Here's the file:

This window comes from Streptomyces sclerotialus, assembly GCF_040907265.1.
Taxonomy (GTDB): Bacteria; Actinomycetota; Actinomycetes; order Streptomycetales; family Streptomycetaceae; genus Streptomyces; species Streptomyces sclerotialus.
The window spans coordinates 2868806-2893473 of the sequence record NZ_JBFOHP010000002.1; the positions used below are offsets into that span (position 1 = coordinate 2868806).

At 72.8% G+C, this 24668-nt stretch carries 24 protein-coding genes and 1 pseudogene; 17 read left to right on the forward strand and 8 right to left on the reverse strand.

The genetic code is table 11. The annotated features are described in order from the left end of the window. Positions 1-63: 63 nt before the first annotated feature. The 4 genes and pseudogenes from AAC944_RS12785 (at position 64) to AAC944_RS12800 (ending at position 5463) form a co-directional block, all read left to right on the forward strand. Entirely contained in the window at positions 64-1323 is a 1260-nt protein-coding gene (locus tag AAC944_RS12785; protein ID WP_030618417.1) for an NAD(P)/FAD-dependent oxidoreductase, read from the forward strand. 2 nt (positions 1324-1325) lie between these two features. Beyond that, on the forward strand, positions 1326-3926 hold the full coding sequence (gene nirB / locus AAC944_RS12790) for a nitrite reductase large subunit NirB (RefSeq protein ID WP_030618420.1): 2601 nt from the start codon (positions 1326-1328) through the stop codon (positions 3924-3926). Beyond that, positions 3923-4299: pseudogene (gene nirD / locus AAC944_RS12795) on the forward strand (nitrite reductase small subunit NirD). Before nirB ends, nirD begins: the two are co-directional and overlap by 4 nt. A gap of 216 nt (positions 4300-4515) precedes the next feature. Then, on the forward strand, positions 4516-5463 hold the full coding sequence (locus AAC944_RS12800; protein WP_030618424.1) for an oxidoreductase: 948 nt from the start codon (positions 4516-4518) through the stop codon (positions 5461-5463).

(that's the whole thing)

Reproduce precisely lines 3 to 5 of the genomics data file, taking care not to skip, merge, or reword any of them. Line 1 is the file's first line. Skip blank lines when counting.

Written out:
The window spans coordinates 2868806-2893473 of the sequence record NZ_JBFOHP010000002.1; the positions used below are offsets into that span (position 1 = coordinate 2868806).

At 72.8% G+C, this 24668-nt stretch carries 24 protein-coding genes and 1 pseudogene; 17 read left to right on the forward strand and 8 right to left on the reverse strand.

The genetic code is table 11. The annotated features are described in order from the left end of the window. Positions 1-63: 63 nt before the first annotated feature. The 4 genes and pseudogenes from AAC944_RS12785 (at position 64) to AAC944_RS12800 (ending at position 5463) form a co-directional block, all read left to right on the forward strand. Entirely contained in the window at positions 64-1323 is a 1260-nt protein-coding gene (locus tag AAC944_RS12785; protein ID WP_030618417.1) for an NAD(P)/FAD-dependent oxidoreductase, read from the forward strand. 2 nt (positions 1324-1325) lie between these two features. Beyond that, on the forward strand, positions 1326-3926 hold the full coding sequence (gene nirB / locus AAC944_RS12790) for a nitrite reductase large subunit NirB (RefSeq protein ID WP_030618420.1): 2601 nt from the start codon (positions 1326-1328) through the stop codon (positions 3924-3926). Beyond that, positions 3923-4299: pseudogene (gene nirD / locus AAC944_RS12795) on the forward strand (nitrite reductase small subunit NirD). Before nirB ends, nirD begins: the two are co-directional and overlap by 4 nt. A gap of 216 nt (positions 4300-4515) precedes the next feature. Then, on the forward strand, positions 4516-5463 hold the full coding sequence (locus AAC944_RS12800; protein WP_030618424.1) for an oxidoreductase: 948 nt from the start codon (positions 4516-4518) through the stop codon (positions 5461-5463).